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Tom Campbell: Drink it like it’s water? Only if it IS water

Posted: March 19, 2013 2:00 a.m.
Updated: March 19, 2013 2:00 a.m.
 

Maybe you remember when you were a kid and you poured a giant glass of orange juice, and your mother said something like this: "Take it easy! Orange juice is expensive, and you’re drinking it like it’s water!"

Pick your beverage. They’re all, on a gallon-for-gallon basis, much more expensive than a gallon of water from your tap.

Orange juice (let’s round it off to $6 a gallon), milk ($2.49 if you catch a sale), fine wine. ...

Well, fine wine varies. But even Two-Buck-Chuck is $2.49 a bottle now — making the per-gallon price about $12.56, which is 6,280 times more expensive than an average gallon of tap water in California.

The price of water? Statewide, it weighs in at just $0.002 per gallon. That’s two one-thousandths of a dollar. That’s value.

We’ve been thinking about it quite a bit lately at the Castaic Lake Water Agency as we look at water pricing and costs, and as local retailers do the same.

Due to varied factors, some local residents may see their water rates increase in the not-too-distant future. Even then, it would be impossible to argue that water isn’t a bargain, considering its importance to daily life.

That is, we can’t live without it.

And when you pay your water bill, it’s important to remember we’re asking more of our water service than we ever have before. It costs increasingly more to treat water and prepare it for delivery to your tap and, as time passes, all water agencies must repair and replace aging infrastructure to keep it reliable — things like treatment facilities, pipelines, reservoirs and wells.

In 1974, water agencies were responsible for treatment that addressed 22 contaminants. Today, there are 90 contaminants regulated in the water treatment process, which of course increases costs.

Water wholesalers and retailers also incur many of the same expenses as any residences or businesses. Some expenses, like electricity, represent a greater percentage of the cost of water than they do for a typical household.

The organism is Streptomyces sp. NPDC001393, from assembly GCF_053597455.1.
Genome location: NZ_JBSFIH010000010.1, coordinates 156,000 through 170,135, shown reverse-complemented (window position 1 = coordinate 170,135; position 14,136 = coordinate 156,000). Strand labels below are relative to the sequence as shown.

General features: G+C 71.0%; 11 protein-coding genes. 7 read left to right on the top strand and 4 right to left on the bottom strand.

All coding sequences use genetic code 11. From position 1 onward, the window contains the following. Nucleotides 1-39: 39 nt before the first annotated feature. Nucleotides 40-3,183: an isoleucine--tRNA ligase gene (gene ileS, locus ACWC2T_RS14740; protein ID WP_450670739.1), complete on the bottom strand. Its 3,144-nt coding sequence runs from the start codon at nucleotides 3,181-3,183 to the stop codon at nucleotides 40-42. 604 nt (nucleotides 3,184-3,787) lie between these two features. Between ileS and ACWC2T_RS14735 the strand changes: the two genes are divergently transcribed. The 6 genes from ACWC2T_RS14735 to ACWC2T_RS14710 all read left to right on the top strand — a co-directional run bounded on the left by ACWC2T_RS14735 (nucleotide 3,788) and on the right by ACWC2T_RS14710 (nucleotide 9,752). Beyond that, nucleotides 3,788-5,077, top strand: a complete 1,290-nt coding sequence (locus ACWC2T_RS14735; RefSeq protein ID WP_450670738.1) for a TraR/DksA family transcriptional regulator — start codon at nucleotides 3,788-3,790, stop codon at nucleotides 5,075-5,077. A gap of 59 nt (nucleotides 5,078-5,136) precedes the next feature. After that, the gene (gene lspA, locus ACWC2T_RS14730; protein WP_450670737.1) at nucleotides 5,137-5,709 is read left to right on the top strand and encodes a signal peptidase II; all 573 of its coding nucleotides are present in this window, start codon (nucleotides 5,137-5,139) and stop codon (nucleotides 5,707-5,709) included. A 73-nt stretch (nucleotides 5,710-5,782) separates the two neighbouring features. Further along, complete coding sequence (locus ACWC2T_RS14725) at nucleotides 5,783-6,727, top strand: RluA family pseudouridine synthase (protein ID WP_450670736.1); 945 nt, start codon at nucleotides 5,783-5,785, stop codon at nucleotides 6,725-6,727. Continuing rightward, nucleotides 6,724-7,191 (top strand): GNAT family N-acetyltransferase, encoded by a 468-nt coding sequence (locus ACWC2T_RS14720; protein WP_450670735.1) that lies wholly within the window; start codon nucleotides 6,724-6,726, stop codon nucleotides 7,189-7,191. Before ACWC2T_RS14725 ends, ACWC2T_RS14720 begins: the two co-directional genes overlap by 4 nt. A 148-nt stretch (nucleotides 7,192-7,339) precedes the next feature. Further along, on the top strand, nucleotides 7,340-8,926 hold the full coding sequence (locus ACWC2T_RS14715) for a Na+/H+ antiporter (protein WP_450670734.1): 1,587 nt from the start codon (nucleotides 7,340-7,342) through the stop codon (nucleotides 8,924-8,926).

Also, as the water community looks to new sources of supply to meet California’s needs, additional costs are added to the mix. Options like desalination and recycling can cost twice as much as traditional sources of supply.

Yet water suppliers around the state and here in the Santa Clarita Valley are managing to bring you this precious resource at a cost much lower than other routine household expenses.

That is really surprising when you consider what it takes to deliver water to the tap. There is the cost of the facilities mentioned above, including those that deliver water from as far away as Northern California.

Then it takes a lot of energy to pump that water out of the ground or from up north to get it to your tap.

In fact "moving" water is the single largest energy use in California. To put it in terms of a single household, it takes about 3,800 kilowatt hours to move a year’s worth of water for a family over the Tehachapi Mountains in the California Aqueduct — the equivalent of half the energy an average household uses in a year.

You know how much that costs and we all know how energy costs continue to increase, which puts pressure on the cost of water as well.

Yet the average Californian’s monthly water bill is a bargain at about $53. The average electric bill is $100, and the average cost of cable television is about $70. How much do you pay for your smartphone service every month?

Your daily latte is another good example. Suppose you get a medium, at $3.55 for 16 ounces. Doing the math ... that’s $28.40 a gallon, plus tip.

Or 14,000 times more expensive than water — even with the higher costs of treating and delivering water in 2013.

Meanwhile, let’s all be thankful your car doesn’t drink gasoline like it’s water. At $4.21 a gallon, gasoline is more than 2,000 times as expensive as water.

On the grand scale, we of course advocate an efficiency ethic for all of our resources, including gasoline, water and more.

California’s water supply is limited, there are numerous ongoing issues related to its acquisition and delivery, and careful resource management isn’t just a good idea, it’s our responsibility.

But if you’re thirsty, we’ve got plenty to cover you, every day, at a cost that compares very favorably to every other liquid imaginable.

So go ahead. Fill your glass.

And drink it like it’s water.

Tom Campbell is president of the Castaic Lake Water Agency Board of Directors.

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